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Mind Swing Mood Swing

When the pendulum swings how do we find the centre and regain a state of equilibrium?

Mental Health

Our mental health is challenged when we start to experience extremes of opposites whether it is in our physical body or our thoughts our moods or our emotions. All or any of these affect our physical health, our thinking, our emotions and of course our mental health..  

Off Balance

Yoga teaches us how to navigate, to observe and to learn from recognising and being willing to explore in more depth the challenges and fears of the realms of being off balance. We learn how to take a different point of view, one we may have never even considered. And once we become more familiar with the doubts and fears of 'wobbling', we are ready to allow and welcome the wobble as the vital clue to yielding. To find a centre where we can relate to feeling safe, feeling rooted or grounded.

In yoga, yielding is the opposite to propping. Propping is where we overdo, or over-posture, how we wear masks to hide or present a false front and where muscles are overly engaged. It is also here that we may notice that the breath flow may be restricted and thoughts may feel quite dense, or heavy.


When playing on a swing, we begin to notice there is a limit to how high we can swing. We feel elevated. We may also notice in that moment of elevation, being at the peak of our swing, there is a stillpoint, a pause, before the swing takes us back to where we started with our feet on the ground.

Once we recognise there is movement in stillness and stillness in movement, that it is all part of the same thing, then we become more confident about this balance of opposites. This may be demonstrated in yoga in the posture Dandasana, staff pose where the body sits upright on the floorwith legs outstretched with hands and arms by the side of the body. Here there is a tendency to push down into the arms to 'secure' the posture. To experiment with the opposite, yielding, we can explore its parameters by trying to balance on a a soft blue ball and at the same time breath, relax, watch and allow.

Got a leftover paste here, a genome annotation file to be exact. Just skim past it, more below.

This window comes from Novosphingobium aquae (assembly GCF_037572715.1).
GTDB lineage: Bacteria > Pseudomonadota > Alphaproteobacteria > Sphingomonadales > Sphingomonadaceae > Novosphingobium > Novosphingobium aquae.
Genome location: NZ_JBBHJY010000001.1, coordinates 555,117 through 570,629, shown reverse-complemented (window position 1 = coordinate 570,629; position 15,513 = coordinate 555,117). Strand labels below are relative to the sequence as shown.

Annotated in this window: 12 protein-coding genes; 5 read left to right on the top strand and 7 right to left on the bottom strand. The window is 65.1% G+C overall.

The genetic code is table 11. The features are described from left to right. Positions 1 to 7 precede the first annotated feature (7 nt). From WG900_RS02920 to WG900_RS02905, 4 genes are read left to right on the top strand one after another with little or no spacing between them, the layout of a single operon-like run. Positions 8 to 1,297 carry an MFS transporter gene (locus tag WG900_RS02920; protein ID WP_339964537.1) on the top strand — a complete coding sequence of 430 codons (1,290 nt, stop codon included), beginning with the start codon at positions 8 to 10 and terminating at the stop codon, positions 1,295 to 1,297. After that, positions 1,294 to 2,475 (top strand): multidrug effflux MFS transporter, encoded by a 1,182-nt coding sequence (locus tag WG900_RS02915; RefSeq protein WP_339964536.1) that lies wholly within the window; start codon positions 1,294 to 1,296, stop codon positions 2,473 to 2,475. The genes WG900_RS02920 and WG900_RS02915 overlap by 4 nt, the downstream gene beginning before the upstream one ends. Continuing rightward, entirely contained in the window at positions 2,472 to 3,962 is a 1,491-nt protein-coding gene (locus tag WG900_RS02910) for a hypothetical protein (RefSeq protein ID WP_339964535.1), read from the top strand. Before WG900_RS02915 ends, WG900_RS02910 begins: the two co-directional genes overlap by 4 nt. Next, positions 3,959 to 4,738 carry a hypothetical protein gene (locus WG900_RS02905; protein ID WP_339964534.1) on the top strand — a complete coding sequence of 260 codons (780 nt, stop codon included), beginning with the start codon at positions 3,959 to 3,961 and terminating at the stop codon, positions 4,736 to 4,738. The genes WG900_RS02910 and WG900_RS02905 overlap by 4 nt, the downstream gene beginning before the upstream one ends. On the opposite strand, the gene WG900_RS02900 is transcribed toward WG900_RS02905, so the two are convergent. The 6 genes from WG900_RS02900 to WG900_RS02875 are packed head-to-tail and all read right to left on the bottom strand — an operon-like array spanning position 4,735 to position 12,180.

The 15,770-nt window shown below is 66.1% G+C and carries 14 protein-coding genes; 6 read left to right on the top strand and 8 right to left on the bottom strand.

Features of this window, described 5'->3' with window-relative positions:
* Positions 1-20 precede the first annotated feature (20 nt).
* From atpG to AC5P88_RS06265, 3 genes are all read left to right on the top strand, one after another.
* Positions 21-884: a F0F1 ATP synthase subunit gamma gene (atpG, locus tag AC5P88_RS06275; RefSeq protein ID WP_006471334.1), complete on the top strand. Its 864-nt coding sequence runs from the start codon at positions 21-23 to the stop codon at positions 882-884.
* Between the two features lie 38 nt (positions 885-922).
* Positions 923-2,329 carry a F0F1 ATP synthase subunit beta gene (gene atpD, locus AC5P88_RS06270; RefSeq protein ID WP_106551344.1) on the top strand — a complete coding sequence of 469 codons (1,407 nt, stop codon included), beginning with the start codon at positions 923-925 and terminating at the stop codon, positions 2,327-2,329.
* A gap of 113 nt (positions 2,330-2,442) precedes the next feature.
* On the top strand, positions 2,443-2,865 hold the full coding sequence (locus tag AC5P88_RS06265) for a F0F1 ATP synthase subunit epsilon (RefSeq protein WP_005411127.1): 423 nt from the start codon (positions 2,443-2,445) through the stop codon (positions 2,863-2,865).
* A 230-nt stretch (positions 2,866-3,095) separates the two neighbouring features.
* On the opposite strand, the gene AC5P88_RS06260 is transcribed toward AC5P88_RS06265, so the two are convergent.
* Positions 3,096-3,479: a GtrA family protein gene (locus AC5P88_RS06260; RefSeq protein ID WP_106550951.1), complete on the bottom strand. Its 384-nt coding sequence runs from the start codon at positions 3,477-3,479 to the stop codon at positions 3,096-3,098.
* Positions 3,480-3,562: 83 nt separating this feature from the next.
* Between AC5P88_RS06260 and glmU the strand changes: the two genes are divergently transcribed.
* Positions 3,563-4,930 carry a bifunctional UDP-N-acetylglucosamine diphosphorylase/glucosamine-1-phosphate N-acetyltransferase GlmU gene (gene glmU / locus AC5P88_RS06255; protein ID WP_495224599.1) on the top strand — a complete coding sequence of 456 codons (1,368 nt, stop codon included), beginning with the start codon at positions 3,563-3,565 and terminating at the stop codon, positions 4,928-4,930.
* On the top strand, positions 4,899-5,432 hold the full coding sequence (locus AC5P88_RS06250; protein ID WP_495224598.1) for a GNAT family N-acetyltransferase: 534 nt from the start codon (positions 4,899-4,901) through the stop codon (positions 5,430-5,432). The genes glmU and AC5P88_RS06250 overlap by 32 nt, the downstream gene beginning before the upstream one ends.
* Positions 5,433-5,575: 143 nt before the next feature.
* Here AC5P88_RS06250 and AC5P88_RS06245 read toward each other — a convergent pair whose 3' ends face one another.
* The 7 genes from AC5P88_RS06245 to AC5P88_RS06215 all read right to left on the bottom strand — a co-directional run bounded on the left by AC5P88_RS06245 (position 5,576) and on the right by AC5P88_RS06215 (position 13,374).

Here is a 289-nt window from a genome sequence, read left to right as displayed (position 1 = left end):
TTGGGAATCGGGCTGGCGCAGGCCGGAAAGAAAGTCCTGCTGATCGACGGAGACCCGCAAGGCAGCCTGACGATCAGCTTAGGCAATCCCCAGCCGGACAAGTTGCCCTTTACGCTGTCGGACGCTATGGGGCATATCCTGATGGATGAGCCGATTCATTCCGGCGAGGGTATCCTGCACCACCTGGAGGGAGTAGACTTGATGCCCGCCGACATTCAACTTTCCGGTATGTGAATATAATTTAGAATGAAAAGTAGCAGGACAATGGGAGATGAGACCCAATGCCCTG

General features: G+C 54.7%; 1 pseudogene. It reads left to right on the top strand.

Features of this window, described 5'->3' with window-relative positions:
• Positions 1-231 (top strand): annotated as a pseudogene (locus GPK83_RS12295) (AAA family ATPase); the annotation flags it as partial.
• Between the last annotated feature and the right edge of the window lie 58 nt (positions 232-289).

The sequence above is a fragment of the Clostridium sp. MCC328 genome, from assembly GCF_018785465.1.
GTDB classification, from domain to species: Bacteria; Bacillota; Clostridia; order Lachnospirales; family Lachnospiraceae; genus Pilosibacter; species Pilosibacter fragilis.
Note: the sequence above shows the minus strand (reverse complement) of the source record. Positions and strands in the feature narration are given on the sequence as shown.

Now, we enter a phase of investigation, or enquiry, with the insecurity of the questioning mind:


What if the ball bursts?

What if I fall off the ball?

Will I hurt myself?

How do I stop the ball from wobbling?


Once we accept that the swing will swing and that because the ball is round it will naturally roll, only then can the mind let go and allow the body to find its own equilibrium, inviting the mind to take a back seat, the breath to soften and for the mind to become the observer rather than the doer of the action. And when the body eventually relaxes on the ball, the internal fluids, such as sinovial, blood and lymph, find their own equilibrium. This is transmission, where energy is naturally charged through the central nervous system, causing our breath to become slow and gentle, almost as if suspended. The mind begins to quieten and the yoga posture is able to reveal itself by yielding to the intelligence of the fluid body.

Yoga and Meditation

Just as in Yoga, in Life, we practice to find a balance between extremes. eg. like a tennis player wrong footed needs to change the balance and weight of the trajectory of their body in space to become centred, ready to play the next ball.

And so Yoga, as it moves us towards meditation, serves to draw our attention inwards, both when we go too far or not far enough and when we take time to slow down our practice we are more able to navigate the fertile territory that lies between. Finding this kind of balance is known as 'walking the edge' where any more would be too much and anything less, not quite enough. We all know how this feels when we feel wrong footed, off balance.

Workshop: May 25 Unwinding Tension - Balls to the Wall, The Wallace Room 1100-1230 £18



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